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  • Dec 21, 2014
  • Updated: 6:45am

English Schools Foundation

The English Schools Foundation (ESF) operates five secondary schools, nine primary schools and a school for students with special educational needs across Hong Kong Island, Kowloon and the New Territories. It is the largest international educational foundation in Asia. 

NewsHong Kong

'Outsiders' have slim hope of landing ESF places

New scheme gives priority to staff and sibling connections and families who pay HK$500,000

PUBLISHED : Wednesday, 06 February, 2013, 12:00am
UPDATED : Wednesday, 06 February, 2013, 5:40am

Pupils hoping to land a place at an English Schools Foundation school in coming years will have a slim or non-existent chance of even securing an interview unless they are well connected to the ESF or have paid a costly nomination rights fee.

This is indicated by figures from the ESF, which announced on Monday that it would no longer give priority to non-Chinese-speakers and children from ESF-affiliated kindergartens.

Under the new scheme, priority will be given to those with staff and sibling connections, families who have bought the nomination rights costing HK$500,000 a student, and children of former ESF students.

A new assessment system will also be introduced to test applicants' English proficiency and their suitability for an ESF school through interviews with both the child and the parents.

But data revealed by the foundation show the annual offering of primary one places can easily be surpassed by the number of applicants who are connected to the ESF. More than 400 pupils who are either siblings of current students or children of staff applied for year one entry for the 2013-14 academic year.

These students get priority for interviews for one of the 1,020 year one places available every year, along with 600 graduates of ESF-affiliated kindergartens,

An ESF spokeswoman said that under the system, which will take effect in August for interviews for 2014 admission, the priority for kindergarten children would continue until 2016.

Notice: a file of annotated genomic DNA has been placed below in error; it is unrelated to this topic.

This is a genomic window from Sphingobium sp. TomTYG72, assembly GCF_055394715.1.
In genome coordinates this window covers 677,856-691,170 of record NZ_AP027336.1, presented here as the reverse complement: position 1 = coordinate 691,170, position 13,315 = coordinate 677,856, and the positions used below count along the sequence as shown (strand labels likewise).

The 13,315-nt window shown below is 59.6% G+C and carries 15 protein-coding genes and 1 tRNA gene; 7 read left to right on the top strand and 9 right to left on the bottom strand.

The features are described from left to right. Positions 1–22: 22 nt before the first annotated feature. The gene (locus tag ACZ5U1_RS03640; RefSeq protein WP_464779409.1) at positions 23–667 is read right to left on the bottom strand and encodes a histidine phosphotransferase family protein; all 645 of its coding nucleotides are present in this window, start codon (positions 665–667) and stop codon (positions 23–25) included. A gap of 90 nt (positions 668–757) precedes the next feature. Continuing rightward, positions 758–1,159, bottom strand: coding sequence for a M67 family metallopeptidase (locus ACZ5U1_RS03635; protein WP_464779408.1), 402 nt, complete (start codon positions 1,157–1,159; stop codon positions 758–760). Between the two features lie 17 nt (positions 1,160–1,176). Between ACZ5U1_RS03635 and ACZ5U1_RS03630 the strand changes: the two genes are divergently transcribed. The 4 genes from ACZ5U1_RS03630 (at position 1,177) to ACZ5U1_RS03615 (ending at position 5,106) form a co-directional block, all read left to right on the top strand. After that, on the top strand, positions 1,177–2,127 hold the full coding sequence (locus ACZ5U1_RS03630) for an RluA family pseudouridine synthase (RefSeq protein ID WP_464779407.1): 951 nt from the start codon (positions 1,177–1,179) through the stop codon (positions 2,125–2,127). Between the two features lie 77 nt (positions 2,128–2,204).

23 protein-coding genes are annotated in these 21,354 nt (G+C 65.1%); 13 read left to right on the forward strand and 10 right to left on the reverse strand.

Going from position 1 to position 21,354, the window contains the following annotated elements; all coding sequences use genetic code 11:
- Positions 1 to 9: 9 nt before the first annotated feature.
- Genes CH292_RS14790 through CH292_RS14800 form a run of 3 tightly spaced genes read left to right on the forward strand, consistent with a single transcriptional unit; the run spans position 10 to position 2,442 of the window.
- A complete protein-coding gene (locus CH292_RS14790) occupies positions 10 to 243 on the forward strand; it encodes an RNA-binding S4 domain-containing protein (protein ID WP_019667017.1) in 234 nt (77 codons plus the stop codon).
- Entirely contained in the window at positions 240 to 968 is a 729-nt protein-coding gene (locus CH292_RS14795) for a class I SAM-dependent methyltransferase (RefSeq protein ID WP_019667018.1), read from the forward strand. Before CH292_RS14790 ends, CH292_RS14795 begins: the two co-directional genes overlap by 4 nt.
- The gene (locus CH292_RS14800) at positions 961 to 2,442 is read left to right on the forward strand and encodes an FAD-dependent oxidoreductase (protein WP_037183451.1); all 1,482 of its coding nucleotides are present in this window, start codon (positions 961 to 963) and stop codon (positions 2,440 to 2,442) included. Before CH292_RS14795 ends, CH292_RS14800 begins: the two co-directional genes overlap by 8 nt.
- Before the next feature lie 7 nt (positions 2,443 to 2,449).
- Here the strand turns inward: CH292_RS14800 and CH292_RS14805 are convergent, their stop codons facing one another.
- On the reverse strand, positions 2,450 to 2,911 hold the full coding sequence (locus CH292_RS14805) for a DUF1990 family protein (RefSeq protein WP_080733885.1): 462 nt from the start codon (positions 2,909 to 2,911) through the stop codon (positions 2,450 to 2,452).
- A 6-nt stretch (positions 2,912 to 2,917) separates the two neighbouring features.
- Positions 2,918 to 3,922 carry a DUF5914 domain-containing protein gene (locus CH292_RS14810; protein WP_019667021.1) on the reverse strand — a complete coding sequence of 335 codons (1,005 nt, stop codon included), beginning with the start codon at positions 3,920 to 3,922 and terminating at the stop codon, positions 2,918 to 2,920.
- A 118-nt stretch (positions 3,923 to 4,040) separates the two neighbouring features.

The foundation has said that year one place numbers will not change in the short term.

The spokeswoman stressed that priority for interview did not guarantee admission. When asked how the new system would measure commitment to ESF-style education - a criterion for admission - she said details of the interview could not be revealed because they were not final.

Expatriate parents are worried that the scheme means they will face greater competition from locals, who are expected to rise in number as the policy is more favourable to them.

Critics have said that the lack of quality English education will damage Hong Kong's reputation as an international city and its attractiveness to overseas talent.

Meanwhile, ESF chief executive Heather Du Quesnay said in a radio programme yesterday that it would be hard for the ESF to give more scholarships to pupils without financial resources from the government.


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This article is now closed to comments

I agree completely with IRDHK below that the ESF should apply and the government should grant more schools sites to the ESF. ESF places are in high demand, and the ESF school sites are not luxurious - they are similar in terms of the buildings and playground areas to many government school sites, so the ESF could easily take over some government school sites and expand. This would actually take children out of government schools and free up HK government cash (not that the HK govt needs more cash for bridges to nowhere!).
That woman is continuously pressing the government. the government should improve teaching in English and Putonghua, at higher level
Absolute Nonsense!!! a Pity HK is going this way, get out of here before its too late